Razer’s range of PC peripherals are easily some of the most recognisable options in the market. From its lineup of gaming mice to mechanical keyboards, there’s no denying the sheer popularity of the company’s products, and the Razer DeathStalker V2 Pro is one of the latest releases from Razer.
Sporting a low profile design with Razer’s own optical switches, the DeathStalker V2 Pro is a…well, surprisingly good pre-built keyboard. Although it’s quite a costly product, it could be ideal for some folks – especially those that can’t be bothered to build a custom keyboard.
What It Is
There are three different variants of the DeathStalker V2. The most affordable one is the standard DeathStalker V2 wired keyboard (RM799), followed by the DeathStalker V2 Pro Tenkeyless (RM929) and the DeathStalker V2 Pro (RM999) you see in this review – the latter two are wireless keyboards.
As mentioned, the DeathStalker V2 series are low profile keyboards with Razer’s optical switches. The model we received is installed with the red linear switch, though there’s also a clicky option. Of course, Razer Chroma RGB is available on these keyboards too.
Another neat feature of the DeathStalker V2 Pro is the metal scroll wheel, which can be used to adjust volume; it can even be clicked to mute audio. It’s also worth noting that this wireless keyboard supports both Bluetooth and a 2.4GHz dongle, not to mention pretty darn long battery life – more on this further down this review.
The Good Stuff
What really surprised me when I first started using the DeathStalker V2 Pro is how refined the typing experience is. Yes, it’s a stiff keyboard, but I’m absolutely a fan of the linear optical switch. It does have some audible scratchiness if I put my ear against the switch, but overall, it really has quite a smooth downstroke.
Not only is it a reasonably smooth switch, Razer’s linear optical switch has a nice cushioned bottom out as well; it’s as if I’m bottoming out on a topre keyboard, which is high praise for the DeathStalker V2 Pro. Thanks to the minimal key travel – this is a low profile keyboard, after all – it has fast actuation to boot.
I’m also quite a fan of the DeathStalker V2 Pro’s keycap quality. While it’s not amazing by any means, the double shot ABS keycaps definitely feel and look above average. The shine-through legends are quite sharp and consistent, and the texture of the keycaps is quite nice to the touch too. It doesn’t feel cheap, basically.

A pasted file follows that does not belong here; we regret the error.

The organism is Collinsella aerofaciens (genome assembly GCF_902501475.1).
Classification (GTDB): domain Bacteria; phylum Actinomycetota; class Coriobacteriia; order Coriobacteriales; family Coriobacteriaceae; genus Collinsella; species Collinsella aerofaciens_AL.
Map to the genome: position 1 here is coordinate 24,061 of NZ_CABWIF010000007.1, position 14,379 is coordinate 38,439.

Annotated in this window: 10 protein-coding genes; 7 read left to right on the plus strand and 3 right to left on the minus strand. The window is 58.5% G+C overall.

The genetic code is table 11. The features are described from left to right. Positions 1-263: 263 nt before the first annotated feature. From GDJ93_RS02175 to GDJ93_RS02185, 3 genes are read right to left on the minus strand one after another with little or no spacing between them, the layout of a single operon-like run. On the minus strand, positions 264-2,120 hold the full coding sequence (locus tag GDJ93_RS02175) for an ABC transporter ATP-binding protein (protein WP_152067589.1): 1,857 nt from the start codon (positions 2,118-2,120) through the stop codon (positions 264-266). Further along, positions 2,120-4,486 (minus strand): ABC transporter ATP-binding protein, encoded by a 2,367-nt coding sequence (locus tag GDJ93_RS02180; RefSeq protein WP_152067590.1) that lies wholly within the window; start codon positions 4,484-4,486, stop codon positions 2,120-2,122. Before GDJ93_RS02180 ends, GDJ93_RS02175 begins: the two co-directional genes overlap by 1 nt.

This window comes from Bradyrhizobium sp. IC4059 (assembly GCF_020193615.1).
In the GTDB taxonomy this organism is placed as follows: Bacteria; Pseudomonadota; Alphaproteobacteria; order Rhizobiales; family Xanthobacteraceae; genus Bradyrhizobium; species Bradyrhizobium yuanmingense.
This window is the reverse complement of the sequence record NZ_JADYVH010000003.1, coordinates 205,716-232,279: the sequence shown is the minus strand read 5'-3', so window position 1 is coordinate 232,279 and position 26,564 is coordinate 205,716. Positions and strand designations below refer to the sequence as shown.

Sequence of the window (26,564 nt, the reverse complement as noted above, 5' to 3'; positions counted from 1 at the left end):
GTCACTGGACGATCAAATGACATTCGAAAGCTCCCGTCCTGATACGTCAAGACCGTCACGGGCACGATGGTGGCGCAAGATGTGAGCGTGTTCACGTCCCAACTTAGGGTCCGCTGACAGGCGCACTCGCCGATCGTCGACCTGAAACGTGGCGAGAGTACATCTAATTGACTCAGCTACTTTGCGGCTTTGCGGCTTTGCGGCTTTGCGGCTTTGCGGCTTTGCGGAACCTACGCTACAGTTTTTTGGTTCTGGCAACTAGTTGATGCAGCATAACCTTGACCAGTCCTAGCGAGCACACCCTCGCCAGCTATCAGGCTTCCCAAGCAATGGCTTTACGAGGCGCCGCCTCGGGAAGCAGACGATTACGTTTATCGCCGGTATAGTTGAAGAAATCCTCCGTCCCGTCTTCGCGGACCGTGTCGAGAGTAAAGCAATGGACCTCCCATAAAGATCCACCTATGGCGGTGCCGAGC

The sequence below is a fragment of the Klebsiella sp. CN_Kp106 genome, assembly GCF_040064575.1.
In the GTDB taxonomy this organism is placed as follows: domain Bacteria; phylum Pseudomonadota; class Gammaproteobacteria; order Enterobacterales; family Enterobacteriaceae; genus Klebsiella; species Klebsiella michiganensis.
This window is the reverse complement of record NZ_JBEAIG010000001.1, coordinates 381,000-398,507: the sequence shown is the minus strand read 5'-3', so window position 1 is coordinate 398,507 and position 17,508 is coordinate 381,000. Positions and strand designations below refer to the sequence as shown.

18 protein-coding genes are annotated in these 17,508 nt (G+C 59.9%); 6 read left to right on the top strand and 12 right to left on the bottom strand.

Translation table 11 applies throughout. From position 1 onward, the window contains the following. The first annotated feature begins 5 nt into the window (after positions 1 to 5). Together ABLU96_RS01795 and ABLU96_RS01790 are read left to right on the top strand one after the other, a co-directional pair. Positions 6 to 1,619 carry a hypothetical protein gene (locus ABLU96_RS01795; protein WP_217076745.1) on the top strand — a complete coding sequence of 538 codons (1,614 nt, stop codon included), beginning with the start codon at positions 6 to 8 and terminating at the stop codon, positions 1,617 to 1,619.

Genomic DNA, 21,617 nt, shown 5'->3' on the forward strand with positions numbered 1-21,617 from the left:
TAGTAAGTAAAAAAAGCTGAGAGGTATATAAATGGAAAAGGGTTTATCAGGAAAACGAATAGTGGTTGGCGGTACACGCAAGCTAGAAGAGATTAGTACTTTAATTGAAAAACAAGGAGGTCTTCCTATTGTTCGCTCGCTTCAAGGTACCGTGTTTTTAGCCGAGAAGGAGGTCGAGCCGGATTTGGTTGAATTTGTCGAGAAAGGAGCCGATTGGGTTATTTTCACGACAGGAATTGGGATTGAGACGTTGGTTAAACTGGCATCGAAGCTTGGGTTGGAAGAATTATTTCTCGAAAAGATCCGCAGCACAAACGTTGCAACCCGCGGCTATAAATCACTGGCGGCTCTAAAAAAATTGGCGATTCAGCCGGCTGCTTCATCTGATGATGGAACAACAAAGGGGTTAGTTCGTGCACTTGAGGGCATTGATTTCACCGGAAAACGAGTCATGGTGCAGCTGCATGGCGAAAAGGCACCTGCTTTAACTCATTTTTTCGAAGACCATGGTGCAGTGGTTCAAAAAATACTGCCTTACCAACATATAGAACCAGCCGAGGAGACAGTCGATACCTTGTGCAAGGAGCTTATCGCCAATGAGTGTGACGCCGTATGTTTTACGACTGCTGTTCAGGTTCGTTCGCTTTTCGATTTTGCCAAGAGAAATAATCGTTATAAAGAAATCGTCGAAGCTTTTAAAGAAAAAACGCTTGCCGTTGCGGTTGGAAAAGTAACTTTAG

Wireless performance of the DeathStalker V2 Pro is worth highlighting as well. The keyboard’s “HyperSpeed” Wireless tech – which uses a 2.4GHz dongle – promises 25% faster performance than other wireless tech, and…I’m inclined to agree with the company here.
Throughout the review period, the keyboard feels very responsive whether I’m in wired mode or wireless mode with the dongle. It still feels reasonably responsive on a Bluetooth connection as well.
Speaking of wireless connectivity, the battery life of the DeathStalker V2 Pro (despite its thin chassis) is very respectable. Razer quoted up to 40 hours of battery life with the backlight set to 50%, and in my testing – while also using the HyperSpeed dongle – this is right on the money.
Last but not least is the metal scroll wheel of the DeathStalker V2 Pro. It’s quite satisfying to use it to control the volume, and it’s a feature that’s not typically found on a custom keyboard – an advantage that is definitely worth highlighting as we move on to the next section.
The Bad Stuff
As impressive as the Razer DeathStalker V2 Pro is, it’s still a pre-built keyboard at the end of the day, so it has a few shortcomings in this regard. For one, its stabilisers are rattly, though this is somewhat masked by the shorter key travel of the low profile design.
This comes down to the stabiliser wires of the keyboard, which doesn’t seem to be lubed at all. Thankfully, it’s quite easy to squeeze in a bit of lube in between the wire and the stabiliser housing with a syringe to eliminate ticking and rattling, though this does require some effort from end-users.
And that brings us to the sound profile of the DeathStalker V2 Pro. While I like the fact that it’s a relatively quiet keyboard, it still has the plasticky typing sound of a pre-built board. For a keyboard that sits at this price point, I expect a more refined sound profile.
For RM999, the DeathStalker V2 Pro is by no means an affordable keyboard either. For the same amount of money, you can get a custom keyboard with superior sound signature, typing experience, and customisability…if you’re willing to put in the work, of course.
Is It Worth It?
A pre-built keyboard has a different target audience than a custom keyboard, so it’s important to put this into perspective. Yes, a custom build has its advantages, but its disadvantage (read: limited availability) makes a pre-built keyboard like the Razer DeathStalker V2 Pro a much more accessible and compelling option.
As a custom keyboard enthusiast, I do think the DeathStalker V2 Pro can be the right choice for folks who want a mechanical keyboard that just works, and it does work quite well. Even if it doesn’t have well-tuned stabilisers or the most pleasant sound profile, it still has other winning qualities, such as smooth optical linear switches, long battery life, fast wireless connectivity, and a low profile design.
If these qualities are exactly what you look for in a mechanical keyboard, then give the DeathStalker V2 Pro a consideration.